Guest Blog by Elijah Irving M.A.
This article, in conjunction with the others, in Using Superheroes and Villains in Counseling and Play Therapy by Lawrence C. Rubin, has a useful analysis of why the utilization of superheroes and villains could be beneficial in addiction treatment. Essentially, it is Narrative Therapy, which Smith & Kirby eloquently preface their modality of SUD Superhero and Supervillain Activity with (p.136).
The use of Narrative therapy is very insightful, both for the therapist and the client. The therapist walks with the client recreating their story of self-proclaimed weaknesses to strength. Narrative therapy helps the client retell their story from an objective lens, in a way which gives the client the power, reflection and conviction of their own story. They no longer giving society the power to tell them who they are before or interim of sobriety and recovery. The struggles of supervillain and superheroes give us a sense that they have humanistic attributes like us. This makes them relatable especially under the guise of a metaphor in their lives. Once the client can personify their addiction and not internalize it, the power becomes displaced. Therefore, making the addiction an extension outside of self. Making a more realistic entity to contend with.
This exercise supplies a detailed orientation of how to create the superhero and villain for the client in nine sections. The nine sections are as follows: Basic Information (gender, age and race), Physical Appearance, Unique Features, Weapons, Gadgets and Vehicles, Partners, sidekicks/henchmen, Powers, Weaknesses, Motivation and Symbol (p.138). This exercise could be utilized with clients that work well with Narrative Therapy or have an interest in entertaining the idea of a superhero and supervillain with in themselves. What follows the exercise is a case example of a client that utilized the mentioned activity. Which gives some context on how this exercise is used and the result of the exercise.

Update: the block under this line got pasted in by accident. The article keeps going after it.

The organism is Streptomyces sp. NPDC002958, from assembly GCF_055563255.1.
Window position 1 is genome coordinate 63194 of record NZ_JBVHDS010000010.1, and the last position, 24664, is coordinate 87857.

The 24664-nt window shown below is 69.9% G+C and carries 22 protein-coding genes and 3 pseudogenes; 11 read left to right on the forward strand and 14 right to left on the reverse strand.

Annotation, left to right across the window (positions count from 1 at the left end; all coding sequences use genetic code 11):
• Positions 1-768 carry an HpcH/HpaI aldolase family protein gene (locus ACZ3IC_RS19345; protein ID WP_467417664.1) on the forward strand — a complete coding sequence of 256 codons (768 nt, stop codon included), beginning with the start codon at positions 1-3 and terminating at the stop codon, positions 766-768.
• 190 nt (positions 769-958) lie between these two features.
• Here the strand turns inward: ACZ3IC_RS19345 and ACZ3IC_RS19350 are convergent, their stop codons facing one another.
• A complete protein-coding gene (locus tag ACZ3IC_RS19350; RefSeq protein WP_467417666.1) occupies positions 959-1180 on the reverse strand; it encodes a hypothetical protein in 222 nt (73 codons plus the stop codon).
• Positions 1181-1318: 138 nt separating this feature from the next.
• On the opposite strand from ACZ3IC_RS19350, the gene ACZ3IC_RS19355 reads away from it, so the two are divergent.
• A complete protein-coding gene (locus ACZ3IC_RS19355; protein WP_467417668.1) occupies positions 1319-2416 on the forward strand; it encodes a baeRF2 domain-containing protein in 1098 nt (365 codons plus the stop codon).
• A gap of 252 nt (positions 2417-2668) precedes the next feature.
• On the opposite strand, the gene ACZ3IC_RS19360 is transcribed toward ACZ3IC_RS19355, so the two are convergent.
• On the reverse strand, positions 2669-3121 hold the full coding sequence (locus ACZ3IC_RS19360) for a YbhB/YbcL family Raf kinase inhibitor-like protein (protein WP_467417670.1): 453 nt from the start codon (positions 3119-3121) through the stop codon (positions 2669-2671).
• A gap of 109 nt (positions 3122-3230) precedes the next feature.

Alternative uses of this Narrative Therapy style could be used. For example, from other films and stories. The only issue there is if the client knows of that film or story in order to develop meaning and understanding. But a film or story that the client does not know, could easily become a suggestion for discussion for the next session.